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Confining firefox

Dan, is this stuff in rawhide tree only? I am seeing the following on F8 machine (firefox-, nspluginwrapper-, selinux-policy-3.0.8-73.fc8):


SELinux is preventing /usr/lib/firefox- from creating a file with a context of unlabeled_t on a filesystem.

AVC raw message:

avc: denied { associate } for comm=firefox-bin egid=500 euid=500 exe=/usr/lib/firefox- exit=41 fsgid=500 fsuid=500 gid=500 items=0 name=D94F22FEd01 pid=2818 scontext=system_u:object_r:unlabeled_t:s0 sgid=500 subj=system_u:system_r:unconfined_t:s0 suid=500 tclass=filesystem tcontext=system_u:object_r:fs_t:s0 tty=(none) uid=500

I just did the suggested fix on my ~/ to see how this affects the confinement. I suppose bz is not needed?

Regards, Vladimir

Re: Confining firefox

Rawhide only.

What kind of filesystem do you have? Open a bugzilla if this continues. Might be a file system that SELinux does not know about.

Is this on the F9 feature list?

Nice work.

I looked, but couldn't see this on the F9 feature list here:

Would be nice to add, to help with the marketing team, getting in the release notes etc etc. Talk to poelstra IIRC

Confining the browser

I ran restorecon -R -v ~/ and earlier set the boolean via the SELinux Administration GUI. There are a lot of error messages in the troubleshooter logged. I would rather have undesirable items blocked than have vulnerabilities which could potentially invade my privacy or set me up as some proxy for distributing unknowingly some other bad content around the website. I do want my grandkids to not feel that nothing works in Linux and be compelled to use Windows where their kid oriented websites fail though. I think that the efforts to start securing the desktop are very important. Thanks for the work on getting this to be a reality.
Recently using Windows, one website about took down the system when going to a technically related information website found by a web search engine. The AV programs caught this but should have not allowed such a potential compromise from being possible. I hope SELinux prevents such potential infiltration within the Linux environment.

There is a policy for running mozilla under a different domain. But it really is not as much of a confinement as you might think.

The only domain that is currently using it is xguest_u. This is the only way the xguest user account can use the network. If the xguest user tries to connect out anyother way, it will be denied.

Writing policy to confine mozilla/firefox is very difficult since almost everyone wants it to be able to do everything. People want it to be able to download to any directory and upload from any directory. They want it to be able to execute helper apps like evince and openoffice.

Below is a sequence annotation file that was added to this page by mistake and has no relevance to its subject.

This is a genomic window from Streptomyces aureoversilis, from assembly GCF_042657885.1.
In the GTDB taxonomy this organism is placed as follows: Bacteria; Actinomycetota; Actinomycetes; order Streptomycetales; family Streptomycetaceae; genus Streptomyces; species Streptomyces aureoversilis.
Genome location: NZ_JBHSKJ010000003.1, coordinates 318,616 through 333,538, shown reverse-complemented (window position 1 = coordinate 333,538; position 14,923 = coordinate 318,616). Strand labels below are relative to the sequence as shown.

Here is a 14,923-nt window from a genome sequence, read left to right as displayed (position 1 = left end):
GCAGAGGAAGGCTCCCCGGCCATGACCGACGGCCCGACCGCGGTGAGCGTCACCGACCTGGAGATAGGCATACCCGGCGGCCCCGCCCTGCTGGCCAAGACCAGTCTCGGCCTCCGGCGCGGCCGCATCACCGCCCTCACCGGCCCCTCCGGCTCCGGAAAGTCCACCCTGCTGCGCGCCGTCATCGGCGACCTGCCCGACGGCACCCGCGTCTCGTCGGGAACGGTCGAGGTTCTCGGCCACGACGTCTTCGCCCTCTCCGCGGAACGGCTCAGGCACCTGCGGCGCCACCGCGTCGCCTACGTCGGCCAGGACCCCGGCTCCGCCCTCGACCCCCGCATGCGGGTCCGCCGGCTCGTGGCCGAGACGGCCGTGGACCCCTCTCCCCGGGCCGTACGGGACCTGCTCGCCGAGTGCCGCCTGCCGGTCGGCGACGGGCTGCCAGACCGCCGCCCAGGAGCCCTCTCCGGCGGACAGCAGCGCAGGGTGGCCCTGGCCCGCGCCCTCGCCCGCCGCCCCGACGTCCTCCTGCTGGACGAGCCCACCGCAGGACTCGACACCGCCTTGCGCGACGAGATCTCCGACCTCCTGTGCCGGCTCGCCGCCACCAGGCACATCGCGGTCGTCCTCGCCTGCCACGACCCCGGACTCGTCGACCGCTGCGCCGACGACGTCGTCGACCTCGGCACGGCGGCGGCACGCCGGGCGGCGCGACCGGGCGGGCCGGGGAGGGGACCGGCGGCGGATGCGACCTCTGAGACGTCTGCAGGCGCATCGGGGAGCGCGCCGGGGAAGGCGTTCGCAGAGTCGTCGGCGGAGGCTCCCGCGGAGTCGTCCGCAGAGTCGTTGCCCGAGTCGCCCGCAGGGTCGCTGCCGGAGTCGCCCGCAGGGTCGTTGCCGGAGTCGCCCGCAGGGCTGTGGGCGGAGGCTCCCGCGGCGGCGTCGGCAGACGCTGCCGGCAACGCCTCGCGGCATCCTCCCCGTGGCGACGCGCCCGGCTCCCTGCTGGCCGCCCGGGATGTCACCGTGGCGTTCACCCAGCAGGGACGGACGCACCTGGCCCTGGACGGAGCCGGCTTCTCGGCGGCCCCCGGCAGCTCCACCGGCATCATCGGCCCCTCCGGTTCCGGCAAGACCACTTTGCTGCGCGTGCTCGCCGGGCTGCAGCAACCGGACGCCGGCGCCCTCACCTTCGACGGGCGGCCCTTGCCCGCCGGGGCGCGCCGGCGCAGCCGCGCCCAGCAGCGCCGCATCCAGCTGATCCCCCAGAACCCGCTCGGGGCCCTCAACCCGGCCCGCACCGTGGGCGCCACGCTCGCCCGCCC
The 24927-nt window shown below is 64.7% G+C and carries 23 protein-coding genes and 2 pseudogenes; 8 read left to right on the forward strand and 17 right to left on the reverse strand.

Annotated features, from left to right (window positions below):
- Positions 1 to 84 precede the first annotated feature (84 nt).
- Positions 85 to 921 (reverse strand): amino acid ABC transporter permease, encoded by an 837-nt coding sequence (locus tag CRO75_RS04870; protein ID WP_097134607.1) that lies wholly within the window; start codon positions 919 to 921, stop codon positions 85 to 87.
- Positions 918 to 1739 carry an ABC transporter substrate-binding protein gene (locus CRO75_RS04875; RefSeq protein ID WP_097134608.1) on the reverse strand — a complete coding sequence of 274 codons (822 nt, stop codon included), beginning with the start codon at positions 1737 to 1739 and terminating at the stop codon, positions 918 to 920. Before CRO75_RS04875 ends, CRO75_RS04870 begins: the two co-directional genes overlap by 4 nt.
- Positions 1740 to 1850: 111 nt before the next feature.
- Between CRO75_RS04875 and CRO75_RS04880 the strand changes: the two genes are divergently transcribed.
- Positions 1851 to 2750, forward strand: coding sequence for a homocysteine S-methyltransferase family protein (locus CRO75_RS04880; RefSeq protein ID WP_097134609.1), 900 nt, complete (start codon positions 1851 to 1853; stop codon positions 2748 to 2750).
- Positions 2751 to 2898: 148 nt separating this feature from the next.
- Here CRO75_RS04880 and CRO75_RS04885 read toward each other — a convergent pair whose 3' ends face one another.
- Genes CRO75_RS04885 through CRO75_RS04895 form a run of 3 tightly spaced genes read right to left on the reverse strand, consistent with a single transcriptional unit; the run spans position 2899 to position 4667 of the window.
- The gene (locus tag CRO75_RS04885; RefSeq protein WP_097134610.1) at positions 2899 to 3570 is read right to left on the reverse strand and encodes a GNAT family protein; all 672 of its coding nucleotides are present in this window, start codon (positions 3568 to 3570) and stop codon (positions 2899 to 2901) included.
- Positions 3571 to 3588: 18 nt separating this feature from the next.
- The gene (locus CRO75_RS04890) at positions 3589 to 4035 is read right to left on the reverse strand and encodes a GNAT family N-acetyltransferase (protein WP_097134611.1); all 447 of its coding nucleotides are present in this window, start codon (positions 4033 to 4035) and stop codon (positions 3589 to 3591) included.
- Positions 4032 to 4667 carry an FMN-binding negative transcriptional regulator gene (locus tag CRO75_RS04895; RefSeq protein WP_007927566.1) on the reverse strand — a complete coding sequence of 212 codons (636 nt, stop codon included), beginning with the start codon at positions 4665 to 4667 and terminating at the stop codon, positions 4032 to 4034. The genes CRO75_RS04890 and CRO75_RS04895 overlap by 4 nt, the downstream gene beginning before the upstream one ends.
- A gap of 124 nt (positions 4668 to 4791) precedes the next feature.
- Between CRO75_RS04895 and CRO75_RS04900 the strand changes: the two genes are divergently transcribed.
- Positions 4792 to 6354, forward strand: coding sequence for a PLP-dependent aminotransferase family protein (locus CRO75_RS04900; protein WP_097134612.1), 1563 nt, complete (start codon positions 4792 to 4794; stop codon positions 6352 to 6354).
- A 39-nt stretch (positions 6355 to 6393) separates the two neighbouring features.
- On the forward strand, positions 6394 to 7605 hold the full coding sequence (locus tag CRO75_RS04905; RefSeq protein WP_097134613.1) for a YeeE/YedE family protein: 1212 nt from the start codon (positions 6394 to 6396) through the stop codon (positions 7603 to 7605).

If I confined firefox (firefox_t) to not be able to write to anywhere except ~/Download and only able to read from ~/Upload, that might be a step forward,except when it comes to running openoffice. If I download a file from firefox_t executes openoffice it would stay running in the context of firefox_t

Well if a user went to edit a different file in openoffice he would be supprised when it could not be read or saved in other directories. If he killed openoffice and restarted it from the panel it would run under unconfiened_t or user_t and would be able to do what he wants. Very confusing.

Currently in F9 and F10 we have the ability to confine nsplugin as described in the blog, and this at least allows you to confine random download executables running in firefox.

Hello Dan,

There is no way that I can write a policy confining Firefox to read or rather write to a specific directory. For eg. allowing user to list/read files in the home dir rather than giving him full privileges:

Minimal priviliges:

allow firefox_t admin_home_t:dir { search };
allow firefox_t admin_home_t:file { read };

Full Privileges:

allow firefox_t admin_home_t:dir { write remove_name getattr read add_name };
allow firefox_t admin_home_t:file { rename lock create getattr write ioctl unlink append };

Please clarify.


Yes you can, although it looks like you are writing policy for the /root directory? Not a good idea to run firefox as root.

But you can label particular directories like .mozilla as being firefox_home_t and have a rule like

manage_dirs_pattern(firefox_t, firefox_home_t, firefox_home_t)
manage_files_pattern(firefox_t, firefox_home_t, firefox_home_t)

list_dirs_pattern(firefox_t, user_home_dir_t, user_home_dir_t)
list_dirs_pattern(firefox_t, user_home_t, user_home_t)
read_files_pattern(firefox_t, user_home_t, user_home_t)

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